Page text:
Image created by Nicolas Bouvier; courtesy of Genevieve Almouzni, Curie Institute, Paris, France

Wednesday, November 30, 2011, 7 p.m.

McCord Museum, Café Bistro

690 Sherbrooke St. W., Montreal


When researchers finished sequencing the human genome in 2003, it seemed as though many of the mysteries of human health were about to be solved. But as we took a closer look at the genetic code, it became clear that what’s written in our DNA is only part of the story.

Now a new area of research, known as epigenetics, is building upon our knowledge of the human genome. Epigeneticists study the ways that our environment can have a long-term impact on the activity of our genes. Chemicals we’re exposed to in the womb or traumatic childhood experiences may actually imprint themselves on our genetic material, wiring us for sickness or health later in life.

Want to learn more? Join us for a discussion with some of the leading Canadian epigenetic researchers.

This free event is hosted by the Canadian Institutes of Health Research and its Institute of Genetics, in collaboration with the Canadian Epigenetics, Environment and Health Research Consortium. Free admission to the McCord museum. Space is limited.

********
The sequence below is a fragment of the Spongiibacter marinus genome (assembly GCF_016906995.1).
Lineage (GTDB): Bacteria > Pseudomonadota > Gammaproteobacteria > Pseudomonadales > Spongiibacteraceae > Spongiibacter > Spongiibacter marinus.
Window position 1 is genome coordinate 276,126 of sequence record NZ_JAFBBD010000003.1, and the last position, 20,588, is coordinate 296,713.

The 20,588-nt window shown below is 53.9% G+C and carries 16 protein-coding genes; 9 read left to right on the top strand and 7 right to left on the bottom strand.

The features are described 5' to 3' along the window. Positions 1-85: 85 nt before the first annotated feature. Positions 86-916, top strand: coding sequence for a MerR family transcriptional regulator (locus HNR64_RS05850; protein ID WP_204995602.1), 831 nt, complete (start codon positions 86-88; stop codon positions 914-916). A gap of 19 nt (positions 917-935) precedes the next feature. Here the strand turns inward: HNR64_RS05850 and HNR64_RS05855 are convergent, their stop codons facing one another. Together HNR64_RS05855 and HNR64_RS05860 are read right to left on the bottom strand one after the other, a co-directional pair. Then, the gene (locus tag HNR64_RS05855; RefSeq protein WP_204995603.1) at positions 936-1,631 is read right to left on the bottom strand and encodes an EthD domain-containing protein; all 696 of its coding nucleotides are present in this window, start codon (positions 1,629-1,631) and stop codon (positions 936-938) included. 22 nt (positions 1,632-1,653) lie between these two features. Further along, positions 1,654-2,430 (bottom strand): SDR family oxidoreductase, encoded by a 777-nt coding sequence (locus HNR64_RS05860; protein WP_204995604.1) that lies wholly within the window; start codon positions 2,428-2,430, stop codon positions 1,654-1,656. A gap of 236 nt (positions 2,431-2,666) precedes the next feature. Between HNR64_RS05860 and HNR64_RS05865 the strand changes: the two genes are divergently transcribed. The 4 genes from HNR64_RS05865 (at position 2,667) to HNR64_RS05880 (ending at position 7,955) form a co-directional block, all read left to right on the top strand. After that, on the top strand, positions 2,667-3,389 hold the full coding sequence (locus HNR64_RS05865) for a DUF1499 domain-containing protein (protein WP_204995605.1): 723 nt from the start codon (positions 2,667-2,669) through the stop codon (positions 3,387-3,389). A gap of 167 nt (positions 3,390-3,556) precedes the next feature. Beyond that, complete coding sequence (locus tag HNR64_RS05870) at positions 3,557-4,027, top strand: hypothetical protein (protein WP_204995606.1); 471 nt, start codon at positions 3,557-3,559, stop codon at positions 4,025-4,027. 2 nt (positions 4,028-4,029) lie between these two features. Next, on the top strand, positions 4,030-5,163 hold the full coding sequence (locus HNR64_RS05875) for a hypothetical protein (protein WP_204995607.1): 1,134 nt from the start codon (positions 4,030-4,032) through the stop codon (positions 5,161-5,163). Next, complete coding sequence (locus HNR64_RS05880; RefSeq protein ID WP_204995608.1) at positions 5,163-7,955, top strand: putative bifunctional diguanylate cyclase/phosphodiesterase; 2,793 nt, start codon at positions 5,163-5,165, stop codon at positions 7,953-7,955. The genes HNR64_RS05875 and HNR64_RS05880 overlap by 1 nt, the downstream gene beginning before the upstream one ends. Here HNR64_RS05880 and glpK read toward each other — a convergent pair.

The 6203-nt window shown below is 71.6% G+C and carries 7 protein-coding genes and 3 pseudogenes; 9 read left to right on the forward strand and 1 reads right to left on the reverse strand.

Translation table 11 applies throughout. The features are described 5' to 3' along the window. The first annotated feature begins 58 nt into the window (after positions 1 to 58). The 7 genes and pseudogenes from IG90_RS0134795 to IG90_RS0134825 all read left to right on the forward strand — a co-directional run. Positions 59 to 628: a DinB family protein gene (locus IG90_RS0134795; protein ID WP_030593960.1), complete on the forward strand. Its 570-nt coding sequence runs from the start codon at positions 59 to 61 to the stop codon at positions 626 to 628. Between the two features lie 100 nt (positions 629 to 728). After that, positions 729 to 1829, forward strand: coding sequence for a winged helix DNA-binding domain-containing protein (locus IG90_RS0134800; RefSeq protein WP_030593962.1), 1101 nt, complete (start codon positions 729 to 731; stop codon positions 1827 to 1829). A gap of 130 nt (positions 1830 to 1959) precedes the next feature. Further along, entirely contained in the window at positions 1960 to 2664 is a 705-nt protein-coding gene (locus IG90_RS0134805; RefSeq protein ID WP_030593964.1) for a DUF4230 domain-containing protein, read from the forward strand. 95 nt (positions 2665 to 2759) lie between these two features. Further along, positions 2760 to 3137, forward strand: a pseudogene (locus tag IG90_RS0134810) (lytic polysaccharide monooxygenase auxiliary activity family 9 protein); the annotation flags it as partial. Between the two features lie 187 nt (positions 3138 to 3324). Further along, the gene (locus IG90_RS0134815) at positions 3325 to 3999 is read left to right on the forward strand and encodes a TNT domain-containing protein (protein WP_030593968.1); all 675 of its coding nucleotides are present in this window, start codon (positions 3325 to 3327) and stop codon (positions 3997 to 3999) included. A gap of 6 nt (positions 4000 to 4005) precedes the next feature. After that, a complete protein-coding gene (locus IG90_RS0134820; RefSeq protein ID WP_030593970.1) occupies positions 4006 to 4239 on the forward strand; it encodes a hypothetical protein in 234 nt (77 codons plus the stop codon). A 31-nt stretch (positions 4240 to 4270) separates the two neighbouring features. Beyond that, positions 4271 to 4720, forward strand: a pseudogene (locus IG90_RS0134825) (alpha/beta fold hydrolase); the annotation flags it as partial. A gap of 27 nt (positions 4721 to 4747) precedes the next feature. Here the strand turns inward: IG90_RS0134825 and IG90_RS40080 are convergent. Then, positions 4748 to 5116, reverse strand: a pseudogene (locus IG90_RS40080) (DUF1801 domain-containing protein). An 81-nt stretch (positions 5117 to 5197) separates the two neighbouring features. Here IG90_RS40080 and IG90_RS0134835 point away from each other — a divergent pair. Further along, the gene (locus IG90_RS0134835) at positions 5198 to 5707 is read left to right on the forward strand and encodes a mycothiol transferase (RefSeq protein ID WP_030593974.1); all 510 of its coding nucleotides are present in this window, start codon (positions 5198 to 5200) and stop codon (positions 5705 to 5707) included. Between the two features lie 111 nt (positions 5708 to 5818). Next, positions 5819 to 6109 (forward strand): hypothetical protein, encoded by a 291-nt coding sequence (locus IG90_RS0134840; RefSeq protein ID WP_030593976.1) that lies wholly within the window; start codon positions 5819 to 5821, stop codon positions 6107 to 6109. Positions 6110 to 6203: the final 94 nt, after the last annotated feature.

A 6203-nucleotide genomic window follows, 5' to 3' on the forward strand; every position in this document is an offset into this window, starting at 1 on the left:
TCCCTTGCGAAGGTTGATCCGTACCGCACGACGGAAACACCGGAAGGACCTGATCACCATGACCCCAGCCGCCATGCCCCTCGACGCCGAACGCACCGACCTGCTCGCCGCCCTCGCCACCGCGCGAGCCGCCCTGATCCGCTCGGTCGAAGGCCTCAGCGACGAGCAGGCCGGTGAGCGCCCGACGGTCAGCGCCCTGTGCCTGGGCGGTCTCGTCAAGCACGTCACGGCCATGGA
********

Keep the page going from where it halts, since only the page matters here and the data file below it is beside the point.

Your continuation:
Consult the PDF.


Michael Meaney, PhD, CQ, FRSC

Sackler Program for Epigenetics and Psychobiology

James McGill Professor

Departments of Psychiatry and Neurology & Neurosurgery

McGill University

Tomi Pastinen, MD, PhD

Canada Research Chair in Human Genomics

Genome Quebec Innovation Centre

Department of Human Genetics

McGill University

Gustavo Turecki, MD, PhD

Director, Réseau québecois de recherche sur le suicide

Professor, Departments of Psychiatry, Human Genetics, and Neurology & Neurosurgery

McGill University


Paul Lasko, PhD

Scientific Director, Institute of Genetics, Canadian Institutes of Health Research (CIHR)

James McGill Professor, Department of Biology, McGill University